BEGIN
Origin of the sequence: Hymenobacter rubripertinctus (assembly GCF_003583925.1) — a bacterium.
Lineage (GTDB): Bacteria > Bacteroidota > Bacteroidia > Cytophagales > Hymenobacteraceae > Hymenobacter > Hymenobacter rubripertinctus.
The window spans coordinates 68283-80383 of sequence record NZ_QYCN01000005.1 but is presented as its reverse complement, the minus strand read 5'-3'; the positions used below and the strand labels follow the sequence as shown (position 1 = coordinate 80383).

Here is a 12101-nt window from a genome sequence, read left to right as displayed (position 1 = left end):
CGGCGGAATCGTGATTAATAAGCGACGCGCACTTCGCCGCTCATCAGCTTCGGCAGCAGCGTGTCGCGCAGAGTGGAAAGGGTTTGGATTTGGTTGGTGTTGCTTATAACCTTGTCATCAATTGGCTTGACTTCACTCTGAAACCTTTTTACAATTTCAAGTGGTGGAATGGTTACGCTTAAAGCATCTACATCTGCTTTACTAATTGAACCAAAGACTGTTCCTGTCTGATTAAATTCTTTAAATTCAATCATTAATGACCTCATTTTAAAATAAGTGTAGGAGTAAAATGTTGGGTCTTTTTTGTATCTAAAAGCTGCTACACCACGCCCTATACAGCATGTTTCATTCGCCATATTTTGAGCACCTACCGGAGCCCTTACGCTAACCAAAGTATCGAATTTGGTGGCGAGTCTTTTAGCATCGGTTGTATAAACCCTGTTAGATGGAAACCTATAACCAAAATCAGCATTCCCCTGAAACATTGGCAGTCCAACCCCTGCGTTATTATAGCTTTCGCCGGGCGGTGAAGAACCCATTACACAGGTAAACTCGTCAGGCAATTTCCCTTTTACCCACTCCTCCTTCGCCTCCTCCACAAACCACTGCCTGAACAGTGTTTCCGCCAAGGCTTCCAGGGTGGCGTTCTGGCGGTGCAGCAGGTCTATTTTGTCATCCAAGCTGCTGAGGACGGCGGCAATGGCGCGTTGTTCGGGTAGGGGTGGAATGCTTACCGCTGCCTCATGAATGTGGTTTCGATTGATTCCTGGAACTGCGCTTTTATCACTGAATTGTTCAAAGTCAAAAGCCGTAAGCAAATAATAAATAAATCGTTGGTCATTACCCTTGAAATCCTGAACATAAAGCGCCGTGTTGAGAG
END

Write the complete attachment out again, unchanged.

Origin of the sequence: Hymenobacter rubripertinctus (assembly GCF_003583925.1) — a bacterium.
Lineage (GTDB): Bacteria > Bacteroidota > Bacteroidia > Cytophagales > Hymenobacteraceae > Hymenobacter > Hymenobacter rubripertinctus.
The window spans coordinates 68283-80383 of sequence record NZ_QYCN01000005.1 but is presented as its reverse complement, the minus strand read 5'-3'; the positions used below and the strand labels follow the sequence as shown (position 1 = coordinate 80383).

Here is a 12101-nt window from a genome sequence, read left to right as displayed (position 1 = left end):
CGGCGGAATCGTGATTAATAAGCGACGCGCACTTCGCCGCTCATCAGCTTCGGCAGCAGCGTGTCGCGCAGAGTGGAAAGGGTTTGGATTTGGTTGGTGTTGCTTATAACCTTGTCATCAATTGGCTTGACTTCACTCTGAAACCTTTTTACAATTTCAAGTGGTGGAATGGTTACGCTTAAAGCATCTACATCTGCTTTACTAATTGAACCAAAGACTGTTCCTGTCTGATTAAATTCTTTAAATTCAATCATTAATGACCTCATTTTAAAATAAGTGTAGGAGTAAAATGTTGGGTCTTTTTTGTATCTAAAAGCTGCTACACCACGCCCTATACAGCATGTTTCATTCGCCATATTTTGAGCACCTACCGGAGCCCTTACGCTAACCAAAGTATCGAATTTGGTGGCGAGTCTTTTAGCATCGGTTGTATAAACCCTGTTAGATGGAAACCTATAACCAAAATCAGCATTCCCCTGAAACATTGGCAGTCCAACCCCTGCGTTATTATAGCTTTCGCCGGGCGGTGAAGAACCCATTACACAGGTAAACTCGTCAGGCAATTTCCCTTTTACCCACTCCTCCTTCGCCTCCTCCACAAACCACTGCCTGAACAGTGTTTCCGCCAAGGCTTCCAGGGTGGCGTTCTGGCGGTGCAGCAGGTCTATTTTGTCATCCAAGCTGCTGAGGACGGCGGCAATGGCGCGTTGTTCGGGTAGGGGTGGAATGCTTACCGCTGCCTCATGAATGTGGTTTCGATTGATTCCTGGAACTGCGCTTTTATCACTGAATTGTTCAAAGTCAAAAGCCGTAAGCAAATAATAAATAAATCGTTGGTCATTACCCTTGAAATCCTGAACATAAAGCGCCGTGTTGAGAG